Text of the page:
If an animal cries in a slaughterhouse and no-one hears them – would there be a sound?
Animals used for food are sentient and intelligent and have the capacity for enjoyment
The number of animals slaughtered for food is truly colossal. Excluding fish, it is now estimated at over 80 billion animals across the world a year. If fish were included, the numbers would likely be in the trillions. Over 200 million animals (other than fish) are killed every day; 150,000 are killed every minute. Every single one of these will have been a sentient individual, living in a world of meaning for them. For the overwhelming majority, the process will have been, at best, very distressing and frightening, but very often will also have involved severe (or extreme) pain and violence.
Yet how often does anyone think about this? About the experience leading, of course, to the killing and dismemberment of someone who was previously an individual. How often does anyone take time to think “what must the process of slaughter be like for the animal involved?”.
The biomass of livestock far exceeds that of all other animals
The casual acceptance of the slaughtering of animals underpins suffering that is on such a scale as to be incomprehensible. It also facilitates and enables the relentless harms to the environment resulting from livestock production, hunting and fishing, all predicated on the assumption that the slaughter of animals by humans – most often without real need – is something humans have a right to do.
The slaughter of animals occurs not only at an industrial scale of enormous proportions, but very often as an industrial process, with animals transported to and fed through slaughterhouses as units of production. In the U.K. alone about 270 slaughterhouses operate almost continuously, slaughtering, for example, three million chickens and 30,000 pigs a day. Whatever is true of the U.K. can be multiplied up by about 100 to give an estimate of the corresponding number of slaughterhouses worldwide.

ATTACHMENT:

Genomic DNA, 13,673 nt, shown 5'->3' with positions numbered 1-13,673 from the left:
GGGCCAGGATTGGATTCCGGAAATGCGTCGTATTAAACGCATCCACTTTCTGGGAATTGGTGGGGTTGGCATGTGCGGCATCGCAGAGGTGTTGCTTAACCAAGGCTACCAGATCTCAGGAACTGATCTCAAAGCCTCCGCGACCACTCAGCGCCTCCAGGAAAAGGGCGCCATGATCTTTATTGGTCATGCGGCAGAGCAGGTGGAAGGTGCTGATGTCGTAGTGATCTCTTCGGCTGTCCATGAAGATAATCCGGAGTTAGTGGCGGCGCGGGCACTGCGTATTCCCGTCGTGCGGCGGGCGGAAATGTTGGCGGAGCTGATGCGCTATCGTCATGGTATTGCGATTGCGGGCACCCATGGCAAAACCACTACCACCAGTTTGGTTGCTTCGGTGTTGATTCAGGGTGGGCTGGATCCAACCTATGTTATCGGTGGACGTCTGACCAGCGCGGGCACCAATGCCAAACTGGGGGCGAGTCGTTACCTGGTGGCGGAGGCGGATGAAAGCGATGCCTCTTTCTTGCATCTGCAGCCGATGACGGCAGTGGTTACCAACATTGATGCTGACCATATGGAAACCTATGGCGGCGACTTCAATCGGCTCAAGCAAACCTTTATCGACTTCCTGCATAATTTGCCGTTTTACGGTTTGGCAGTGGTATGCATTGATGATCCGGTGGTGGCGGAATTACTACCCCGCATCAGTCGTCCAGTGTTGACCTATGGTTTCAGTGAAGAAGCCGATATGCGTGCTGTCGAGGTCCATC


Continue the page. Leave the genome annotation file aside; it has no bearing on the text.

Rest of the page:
Pig being transported to the slaughterhouse
Whatever the slaughter method used for a particular species, the entire process will inevitably be distressing for the animals involved. They will most often be transported to the slaughterhouse in crowded conditions on vehicles they never have had experience of. They will experience loading and unloading, often conducted with noise, threats and goading. At the slaughterhouse, timid animals such as pigs, cattle and sheep, will be moved through the entirely unfamiliar slaughterhouse environment, with sights and sounds and smells that are likely to be frightening and incomprehensible. The animals will have no control.
When it comes to the slaughter process itself, in many locations around the world there will be no restrictions or regulations as to how the slaughter occurs at all, and no monitoring of practices. In those countries where there are purported regulations regarding standards of slaughter, these nonetheless allow for methods of killing that will cause great distress. For example, in the U.K., 90% of pigs are now killed by immersing the pigs in concentrated carbon dioxide. This is highly aversive to them, and they often display panic and desperate attempts to escape. Chickens are most often either killed by being shackled upside-down on a line, followed by electric water bath stunning (and then cutting), or, increasingly in many countries, by so-called ‘controlled atmospheric killing’ where, in crates, they are exposed to high concentration carbon dioxide. All these methods, common practice in many countries throughout the world, cause great distress.